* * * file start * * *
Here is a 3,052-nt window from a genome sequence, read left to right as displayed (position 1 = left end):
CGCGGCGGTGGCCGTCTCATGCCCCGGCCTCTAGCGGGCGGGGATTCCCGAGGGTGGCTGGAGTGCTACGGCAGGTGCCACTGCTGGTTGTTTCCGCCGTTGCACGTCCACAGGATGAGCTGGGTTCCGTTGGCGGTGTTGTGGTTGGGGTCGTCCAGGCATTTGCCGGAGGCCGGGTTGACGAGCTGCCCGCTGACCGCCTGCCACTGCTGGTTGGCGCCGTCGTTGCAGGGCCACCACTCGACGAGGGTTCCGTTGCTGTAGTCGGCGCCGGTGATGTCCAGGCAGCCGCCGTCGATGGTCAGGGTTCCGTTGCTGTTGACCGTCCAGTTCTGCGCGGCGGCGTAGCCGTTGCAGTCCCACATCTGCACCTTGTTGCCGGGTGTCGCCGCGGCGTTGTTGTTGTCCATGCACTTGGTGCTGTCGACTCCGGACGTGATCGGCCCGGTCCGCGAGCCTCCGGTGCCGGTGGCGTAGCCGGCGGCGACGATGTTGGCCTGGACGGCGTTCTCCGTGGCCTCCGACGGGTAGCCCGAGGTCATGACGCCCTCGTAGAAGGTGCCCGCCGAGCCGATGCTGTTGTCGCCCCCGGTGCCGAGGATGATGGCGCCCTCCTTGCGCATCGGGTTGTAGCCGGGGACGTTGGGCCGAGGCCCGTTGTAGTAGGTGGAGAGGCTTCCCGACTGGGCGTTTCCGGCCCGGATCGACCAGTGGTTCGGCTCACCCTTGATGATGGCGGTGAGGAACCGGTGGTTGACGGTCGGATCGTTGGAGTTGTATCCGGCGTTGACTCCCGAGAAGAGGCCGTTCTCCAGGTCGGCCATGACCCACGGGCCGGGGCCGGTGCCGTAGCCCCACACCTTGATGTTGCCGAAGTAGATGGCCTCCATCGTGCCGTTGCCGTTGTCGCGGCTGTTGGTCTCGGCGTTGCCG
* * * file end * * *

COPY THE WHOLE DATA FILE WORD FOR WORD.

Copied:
Here is a 3,052-nt window from a genome sequence, read left to right as displayed (position 1 = left end):
CGCGGCGGTGGCCGTCTCATGCCCCGGCCTCTAGCGGGCGGGGATTCCCGAGGGTGGCTGGAGTGCTACGGCAGGTGCCACTGCTGGTTGTTTCCGCCGTTGCACGTCCACAGGATGAGCTGGGTTCCGTTGGCGGTGTTGTGGTTGGGGTCGTCCAGGCATTTGCCGGAGGCCGGGTTGACGAGCTGCCCGCTGACCGCCTGCCACTGCTGGTTGGCGCCGTCGTTGCAGGGCCACCACTCGACGAGGGTTCCGTTGCTGTAGTCGGCGCCGGTGATGTCCAGGCAGCCGCCGTCGATGGTCAGGGTTCCGTTGCTGTTGACCGTCCAGTTCTGCGCGGCGGCGTAGCCGTTGCAGTCCCACATCTGCACCTTGTTGCCGGGTGTCGCCGCGGCGTTGTTGTTGTCCATGCACTTGGTGCTGTCGACTCCGGACGTGATCGGCCCGGTCCGCGAGCCTCCGGTGCCGGTGGCGTAGCCGGCGGCGACGATGTTGGCCTGGACGGCGTTCTCCGTGGCCTCCGACGGGTAGCCCGAGGTCATGACGCCCTCGTAGAAGGTGCCCGCCGAGCCGATGCTGTTGTCGCCCCCGGTGCCGAGGATGATGGCGCCCTCCTTGCGCATCGGGTTGTAGCCGGGGACGTTGGGCCGAGGCCCGTTGTAGTAGGTGGAGAGGCTTCCCGACTGGGCGTTTCCGGCCCGGATCGACCAGTGGTTCGGCTCACCCTTGATGATGGCGGTGAGGAACCGGTGGTTGACGGTCGGATCGTTGGAGTTGTATCCGGCGTTGACTCCCGAGAAGAGGCCGTTCTCCAGGTCGGCCATGACCCACGGGCCGGGGCCGGTGCCGTAGCCCCACACCTTGATGTTGCCGAAGTAGATGGCCTCCATCGTGCCGTTGCCGTTGTCGCGGCTGTTGGTCTCGGCGTTGCCG